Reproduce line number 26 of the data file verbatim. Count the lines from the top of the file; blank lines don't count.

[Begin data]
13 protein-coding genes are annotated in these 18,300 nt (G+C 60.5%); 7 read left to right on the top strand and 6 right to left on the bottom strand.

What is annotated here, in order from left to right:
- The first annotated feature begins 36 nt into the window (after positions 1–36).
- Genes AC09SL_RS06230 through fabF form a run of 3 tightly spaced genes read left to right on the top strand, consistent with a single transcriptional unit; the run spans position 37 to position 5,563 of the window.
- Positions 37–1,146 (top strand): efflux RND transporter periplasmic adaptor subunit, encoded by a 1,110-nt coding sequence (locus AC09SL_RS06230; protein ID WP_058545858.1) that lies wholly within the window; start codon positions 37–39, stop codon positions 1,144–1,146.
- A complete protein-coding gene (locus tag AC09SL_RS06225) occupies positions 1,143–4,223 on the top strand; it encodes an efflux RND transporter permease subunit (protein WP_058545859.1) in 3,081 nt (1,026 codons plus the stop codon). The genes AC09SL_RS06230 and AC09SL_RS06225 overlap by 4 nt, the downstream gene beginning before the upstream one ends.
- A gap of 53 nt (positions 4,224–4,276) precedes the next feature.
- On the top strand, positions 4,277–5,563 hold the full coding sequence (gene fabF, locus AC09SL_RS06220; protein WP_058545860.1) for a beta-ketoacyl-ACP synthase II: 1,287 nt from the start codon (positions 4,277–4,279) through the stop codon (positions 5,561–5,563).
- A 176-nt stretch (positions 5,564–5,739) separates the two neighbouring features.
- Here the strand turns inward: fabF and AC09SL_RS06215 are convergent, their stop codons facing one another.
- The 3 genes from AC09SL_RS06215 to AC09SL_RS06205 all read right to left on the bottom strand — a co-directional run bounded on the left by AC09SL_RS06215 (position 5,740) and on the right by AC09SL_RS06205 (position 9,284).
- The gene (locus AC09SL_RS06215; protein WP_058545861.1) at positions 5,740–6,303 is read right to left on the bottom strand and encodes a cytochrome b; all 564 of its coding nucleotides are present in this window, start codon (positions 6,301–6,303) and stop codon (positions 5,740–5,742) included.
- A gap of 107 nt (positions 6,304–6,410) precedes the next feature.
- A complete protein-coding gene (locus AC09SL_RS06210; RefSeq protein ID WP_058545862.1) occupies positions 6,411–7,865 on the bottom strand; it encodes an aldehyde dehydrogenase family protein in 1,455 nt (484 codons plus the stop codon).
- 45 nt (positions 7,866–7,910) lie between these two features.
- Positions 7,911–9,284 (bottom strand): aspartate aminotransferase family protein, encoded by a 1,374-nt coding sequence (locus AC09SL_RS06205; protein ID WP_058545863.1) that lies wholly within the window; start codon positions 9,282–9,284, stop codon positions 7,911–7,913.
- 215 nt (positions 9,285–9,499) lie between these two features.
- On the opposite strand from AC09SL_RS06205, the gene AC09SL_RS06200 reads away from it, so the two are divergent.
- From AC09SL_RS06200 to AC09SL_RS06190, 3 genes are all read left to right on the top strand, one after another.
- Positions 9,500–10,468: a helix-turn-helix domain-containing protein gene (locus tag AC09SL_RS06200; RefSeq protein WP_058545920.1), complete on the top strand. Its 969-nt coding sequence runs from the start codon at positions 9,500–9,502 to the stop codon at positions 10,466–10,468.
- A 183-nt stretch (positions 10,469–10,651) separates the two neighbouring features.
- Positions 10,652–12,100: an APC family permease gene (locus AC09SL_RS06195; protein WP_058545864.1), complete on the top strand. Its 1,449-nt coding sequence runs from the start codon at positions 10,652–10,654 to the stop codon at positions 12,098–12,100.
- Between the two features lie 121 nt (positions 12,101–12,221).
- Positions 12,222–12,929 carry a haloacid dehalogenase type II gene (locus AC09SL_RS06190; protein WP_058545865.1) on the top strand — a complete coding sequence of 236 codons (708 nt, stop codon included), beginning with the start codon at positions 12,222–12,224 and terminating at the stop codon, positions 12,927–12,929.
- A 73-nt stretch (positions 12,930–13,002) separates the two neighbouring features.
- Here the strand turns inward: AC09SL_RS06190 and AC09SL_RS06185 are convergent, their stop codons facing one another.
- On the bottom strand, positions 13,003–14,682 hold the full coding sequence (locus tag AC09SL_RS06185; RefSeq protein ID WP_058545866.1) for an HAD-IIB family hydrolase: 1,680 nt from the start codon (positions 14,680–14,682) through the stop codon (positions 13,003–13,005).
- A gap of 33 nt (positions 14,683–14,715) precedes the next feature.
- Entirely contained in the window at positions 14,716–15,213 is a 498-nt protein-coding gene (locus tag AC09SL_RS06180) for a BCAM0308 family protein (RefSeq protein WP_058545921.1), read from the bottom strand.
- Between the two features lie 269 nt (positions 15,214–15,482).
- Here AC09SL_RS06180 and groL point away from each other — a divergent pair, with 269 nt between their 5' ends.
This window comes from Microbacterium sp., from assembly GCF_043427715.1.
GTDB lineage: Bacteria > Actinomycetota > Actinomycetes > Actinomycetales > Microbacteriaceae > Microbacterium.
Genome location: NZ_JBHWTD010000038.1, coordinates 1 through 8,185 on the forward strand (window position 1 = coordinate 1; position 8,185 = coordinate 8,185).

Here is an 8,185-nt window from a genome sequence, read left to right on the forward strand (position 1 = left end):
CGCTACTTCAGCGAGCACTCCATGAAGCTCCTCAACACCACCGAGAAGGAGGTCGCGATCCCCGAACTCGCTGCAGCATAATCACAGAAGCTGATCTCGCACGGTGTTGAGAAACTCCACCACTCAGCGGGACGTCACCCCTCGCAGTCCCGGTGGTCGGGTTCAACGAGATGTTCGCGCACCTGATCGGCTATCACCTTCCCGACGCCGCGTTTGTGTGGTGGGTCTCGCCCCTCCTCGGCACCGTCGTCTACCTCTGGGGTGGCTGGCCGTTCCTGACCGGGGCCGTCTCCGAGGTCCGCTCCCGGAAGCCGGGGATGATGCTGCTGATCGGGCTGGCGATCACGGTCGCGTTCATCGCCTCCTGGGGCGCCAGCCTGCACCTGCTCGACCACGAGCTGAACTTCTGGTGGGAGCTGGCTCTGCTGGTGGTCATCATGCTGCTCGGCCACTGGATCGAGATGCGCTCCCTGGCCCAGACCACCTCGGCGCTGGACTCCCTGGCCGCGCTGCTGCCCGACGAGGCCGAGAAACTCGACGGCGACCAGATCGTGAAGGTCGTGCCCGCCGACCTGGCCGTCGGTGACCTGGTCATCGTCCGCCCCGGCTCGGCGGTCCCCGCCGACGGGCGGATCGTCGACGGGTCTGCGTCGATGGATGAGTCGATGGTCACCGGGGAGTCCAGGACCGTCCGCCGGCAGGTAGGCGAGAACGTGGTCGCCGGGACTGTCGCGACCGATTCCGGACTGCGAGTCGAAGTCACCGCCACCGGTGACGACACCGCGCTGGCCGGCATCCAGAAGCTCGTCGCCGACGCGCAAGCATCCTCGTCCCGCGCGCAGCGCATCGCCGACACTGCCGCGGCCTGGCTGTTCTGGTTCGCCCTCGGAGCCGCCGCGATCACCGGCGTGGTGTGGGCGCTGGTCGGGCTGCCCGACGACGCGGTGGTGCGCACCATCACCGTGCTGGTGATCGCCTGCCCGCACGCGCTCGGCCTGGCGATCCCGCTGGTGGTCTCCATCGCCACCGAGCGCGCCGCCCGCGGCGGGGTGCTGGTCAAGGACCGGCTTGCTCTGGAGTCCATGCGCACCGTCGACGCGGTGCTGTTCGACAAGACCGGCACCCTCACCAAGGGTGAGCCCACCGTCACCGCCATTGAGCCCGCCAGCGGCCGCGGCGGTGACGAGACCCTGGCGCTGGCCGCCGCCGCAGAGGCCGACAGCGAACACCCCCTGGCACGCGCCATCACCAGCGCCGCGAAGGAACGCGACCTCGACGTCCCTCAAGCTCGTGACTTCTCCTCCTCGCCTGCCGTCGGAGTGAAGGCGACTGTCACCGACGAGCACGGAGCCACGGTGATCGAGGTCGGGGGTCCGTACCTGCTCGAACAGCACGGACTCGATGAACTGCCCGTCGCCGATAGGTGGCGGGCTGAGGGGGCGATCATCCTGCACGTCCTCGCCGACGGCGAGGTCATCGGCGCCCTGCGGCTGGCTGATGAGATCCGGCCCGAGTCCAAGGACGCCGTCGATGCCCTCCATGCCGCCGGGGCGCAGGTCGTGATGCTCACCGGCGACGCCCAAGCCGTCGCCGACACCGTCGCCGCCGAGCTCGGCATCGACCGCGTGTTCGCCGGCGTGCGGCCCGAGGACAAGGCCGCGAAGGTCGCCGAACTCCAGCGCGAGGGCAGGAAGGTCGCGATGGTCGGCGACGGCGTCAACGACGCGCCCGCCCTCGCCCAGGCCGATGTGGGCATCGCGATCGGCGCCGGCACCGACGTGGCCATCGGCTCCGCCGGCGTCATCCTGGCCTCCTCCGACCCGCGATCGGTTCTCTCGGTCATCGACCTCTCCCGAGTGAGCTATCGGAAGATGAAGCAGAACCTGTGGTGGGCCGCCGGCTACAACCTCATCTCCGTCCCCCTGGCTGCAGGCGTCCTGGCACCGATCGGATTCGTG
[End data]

- Here the strand turns inward: AC09SL_RS06190 and AC09SL_RS06185 are convergent, their stop codons facing one another.